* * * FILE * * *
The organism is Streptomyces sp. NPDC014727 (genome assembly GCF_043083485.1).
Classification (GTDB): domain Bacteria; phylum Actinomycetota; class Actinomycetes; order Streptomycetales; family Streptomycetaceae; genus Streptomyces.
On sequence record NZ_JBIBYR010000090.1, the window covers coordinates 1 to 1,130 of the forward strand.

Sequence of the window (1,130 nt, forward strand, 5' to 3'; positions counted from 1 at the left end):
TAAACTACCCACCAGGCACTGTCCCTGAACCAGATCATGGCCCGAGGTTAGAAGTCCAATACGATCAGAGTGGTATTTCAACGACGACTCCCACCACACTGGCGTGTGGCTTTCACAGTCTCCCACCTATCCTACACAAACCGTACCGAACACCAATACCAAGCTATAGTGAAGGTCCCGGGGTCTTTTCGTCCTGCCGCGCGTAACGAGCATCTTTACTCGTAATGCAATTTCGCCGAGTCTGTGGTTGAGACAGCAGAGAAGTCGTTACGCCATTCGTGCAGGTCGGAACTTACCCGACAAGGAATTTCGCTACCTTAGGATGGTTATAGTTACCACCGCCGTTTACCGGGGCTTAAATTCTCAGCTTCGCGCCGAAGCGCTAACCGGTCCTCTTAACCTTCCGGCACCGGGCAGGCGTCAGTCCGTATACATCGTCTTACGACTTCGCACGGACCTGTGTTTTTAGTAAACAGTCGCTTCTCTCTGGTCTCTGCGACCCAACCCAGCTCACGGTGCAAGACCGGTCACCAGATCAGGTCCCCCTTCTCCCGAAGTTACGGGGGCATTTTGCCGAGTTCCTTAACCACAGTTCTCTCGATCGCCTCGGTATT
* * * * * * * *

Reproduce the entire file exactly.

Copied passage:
The organism is Streptomyces sp. NPDC014727 (genome assembly GCF_043083485.1).
Classification (GTDB): domain Bacteria; phylum Actinomycetota; class Actinomycetes; order Streptomycetales; family Streptomycetaceae; genus Streptomyces.
On sequence record NZ_JBIBYR010000090.1, the window covers coordinates 1 to 1,130 of the forward strand.

Sequence of the window (1,130 nt, forward strand, 5' to 3'; positions counted from 1 at the left end):
TAAACTACCCACCAGGCACTGTCCCTGAACCAGATCATGGCCCGAGGTTAGAAGTCCAATACGATCAGAGTGGTATTTCAACGACGACTCCCACCACACTGGCGTGTGGCTTTCACAGTCTCCCACCTATCCTACACAAACCGTACCGAACACCAATACCAAGCTATAGTGAAGGTCCCGGGGTCTTTTCGTCCTGCCGCGCGTAACGAGCATCTTTACTCGTAATGCAATTTCGCCGAGTCTGTGGTTGAGACAGCAGAGAAGTCGTTACGCCATTCGTGCAGGTCGGAACTTACCCGACAAGGAATTTCGCTACCTTAGGATGGTTATAGTTACCACCGCCGTTTACCGGGGCTTAAATTCTCAGCTTCGCGCCGAAGCGCTAACCGGTCCTCTTAACCTTCCGGCACCGGGCAGGCGTCAGTCCGTATACATCGTCTTACGACTTCGCACGGACCTGTGTTTTTAGTAAACAGTCGCTTCTCTCTGGTCTCTGCGACCCAACCCAGCTCACGGTGCAAGACCGGTCACCAGATCAGGTCCCCCTTCTCCCGAAGTTACGGGGGCATTTTGCCGAGTTCCTTAACCACAGTTCTCTCGATCGCCTCGGTATT